When the Buccaneers went quarterback hunting this past offseason after moving on from Florida State University superstar Jameis Winston, they never thought in their wildest dreams that the name Tom Brady would come to their consensus. The former New England Patriots’ quarterback decided to leave the team that drafted him in the 6th round all the way back in 2000, where he spent 19 illustrious years.
Brady had a career resume in Foxborough, Massachusetts that manifested prominence at his helm. A 6-time Super Bowl Champion, 4-time Super Bowl MVP, 3-time NFL MVP, 2-time NFL Offensive Player of the Year, and an NFL Comeback Player of the Year Award. He also led the league in four seasons with the most passing touchdowns, three seasons with the most passing yards, two seasons with the best passer rating, and in one season had the best completion percentage of any quarterback.
At 43 years old, many thought he would hang up the cleats and retire after spending almost two decades in New England, but Tampa Bay offered him a two-year contract that he couldn’t resist.
Once he agreed to the deal, the Bucs welcomed him with open arms, and there was absolutely no stopping Brady from taking control of the city. From defining the trademarks “Tompa Bay” and “TB12” to violating the NFL corona virus rules to recruiting tight end Rob Gronkowski out of retirement, the bread and butter of his offense in New England, he was keeping himself extremely occupied and he hadn’t even reached the ocean-blue beaches yet.
Nicknamed the “GOAT,” or Greatest of All Time back in his elderly stomping grounds, he was living up to the hype and elicited a lasting first impression on the lightning capital of the world. However, were the Tampa faithful placing their sights a little bit too far into the future with their new legendary play caller?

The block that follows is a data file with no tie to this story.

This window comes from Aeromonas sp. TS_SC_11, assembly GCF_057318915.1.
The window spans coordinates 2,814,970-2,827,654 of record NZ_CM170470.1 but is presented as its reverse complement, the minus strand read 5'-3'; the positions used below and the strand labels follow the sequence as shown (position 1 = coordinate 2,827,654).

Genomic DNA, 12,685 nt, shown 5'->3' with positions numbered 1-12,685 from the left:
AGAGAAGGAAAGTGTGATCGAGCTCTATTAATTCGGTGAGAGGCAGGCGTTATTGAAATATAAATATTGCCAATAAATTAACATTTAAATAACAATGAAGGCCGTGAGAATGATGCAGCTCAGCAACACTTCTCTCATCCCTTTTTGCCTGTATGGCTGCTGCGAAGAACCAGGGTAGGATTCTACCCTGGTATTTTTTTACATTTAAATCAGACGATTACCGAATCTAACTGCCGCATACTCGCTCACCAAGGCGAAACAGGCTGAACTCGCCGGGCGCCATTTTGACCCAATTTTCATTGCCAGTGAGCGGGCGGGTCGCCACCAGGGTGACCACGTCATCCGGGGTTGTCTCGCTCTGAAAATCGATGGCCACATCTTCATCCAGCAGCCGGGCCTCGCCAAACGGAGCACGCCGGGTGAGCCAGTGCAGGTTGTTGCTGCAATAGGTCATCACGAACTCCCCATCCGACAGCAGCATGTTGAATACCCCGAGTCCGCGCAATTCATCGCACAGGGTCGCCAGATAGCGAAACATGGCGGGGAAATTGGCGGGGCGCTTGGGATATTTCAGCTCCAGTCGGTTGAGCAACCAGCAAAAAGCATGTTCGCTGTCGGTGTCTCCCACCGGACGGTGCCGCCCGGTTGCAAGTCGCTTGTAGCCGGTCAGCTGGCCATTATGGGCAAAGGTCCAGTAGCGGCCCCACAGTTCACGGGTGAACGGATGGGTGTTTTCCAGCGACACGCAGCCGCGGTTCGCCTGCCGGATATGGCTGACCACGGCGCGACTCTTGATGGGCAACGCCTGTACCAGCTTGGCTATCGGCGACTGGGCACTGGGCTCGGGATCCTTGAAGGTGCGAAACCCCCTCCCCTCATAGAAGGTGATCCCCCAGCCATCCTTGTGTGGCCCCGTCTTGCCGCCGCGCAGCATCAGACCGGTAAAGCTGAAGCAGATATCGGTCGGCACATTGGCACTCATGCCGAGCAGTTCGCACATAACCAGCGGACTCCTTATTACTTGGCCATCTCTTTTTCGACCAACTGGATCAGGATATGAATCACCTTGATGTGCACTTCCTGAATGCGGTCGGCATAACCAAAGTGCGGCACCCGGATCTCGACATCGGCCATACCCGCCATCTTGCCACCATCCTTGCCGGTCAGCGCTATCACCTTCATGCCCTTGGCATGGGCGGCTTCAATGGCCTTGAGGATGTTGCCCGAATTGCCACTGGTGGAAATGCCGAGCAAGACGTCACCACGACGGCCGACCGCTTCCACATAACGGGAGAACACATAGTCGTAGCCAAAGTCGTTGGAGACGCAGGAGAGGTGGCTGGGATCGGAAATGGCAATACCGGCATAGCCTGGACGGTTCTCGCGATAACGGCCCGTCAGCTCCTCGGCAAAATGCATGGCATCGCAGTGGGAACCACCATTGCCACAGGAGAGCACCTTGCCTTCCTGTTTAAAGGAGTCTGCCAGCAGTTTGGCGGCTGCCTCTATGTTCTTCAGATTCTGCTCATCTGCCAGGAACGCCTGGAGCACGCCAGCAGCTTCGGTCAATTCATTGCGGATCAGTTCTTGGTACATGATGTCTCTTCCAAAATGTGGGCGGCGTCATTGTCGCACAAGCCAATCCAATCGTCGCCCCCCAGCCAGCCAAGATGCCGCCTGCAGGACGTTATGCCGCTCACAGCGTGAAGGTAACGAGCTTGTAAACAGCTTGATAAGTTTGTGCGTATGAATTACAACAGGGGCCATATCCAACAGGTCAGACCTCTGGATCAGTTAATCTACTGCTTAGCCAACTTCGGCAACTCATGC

In Brady’s first game against the Saints, he threw two touchdowns and two interceptions, one of those interceptions being a pick six, which resulted in a 34-23 defeat. Since then, Brady has thrown 26 touchdowns but has matched that with 9 more interceptions, bringing him to a 28 touchdown and 11 interception mark so far through Week 12.
Brady has already thrown more interceptions than he did last season, highlighted by his three, two-interception games and one, three-interception game. The most picks he’s thrown in a single season was 14 of them, and with four games left on the regular season, time will not only tell if he will eclipse that mark, but if the Bucs will be one of the playoff teams come the beginning of next year.
With two straight 27-24 losses to the Rams and Chiefs in Tampa Bay, their record now stands at 7-5. Despite being above .500, the playoff race will be extremely tight till the end as currently, the Bucs are in ownership of the second wild card spot and are on the inside looking out at many other teams including the Cardinals, 49ers, Bears, and the Minnesota Vikings.
Speaking of the Vikings, here lies their next opponent that is fast approaching in two weeks with the bye week occurring in Week 13. This off-time for Brady may be a massive opportunity for him to recollect on what his squad has done well and what they need to work on up to this point.
Yet, Brady has a stat line that never was an issue for him in New England as his record thus far in primetime or under-the-lights games is 1-3 this season. Fortunately for him, their last 4 competitions aren’t primetime, but if Tampa Bay wants to play more, they need the old Tom Brady back.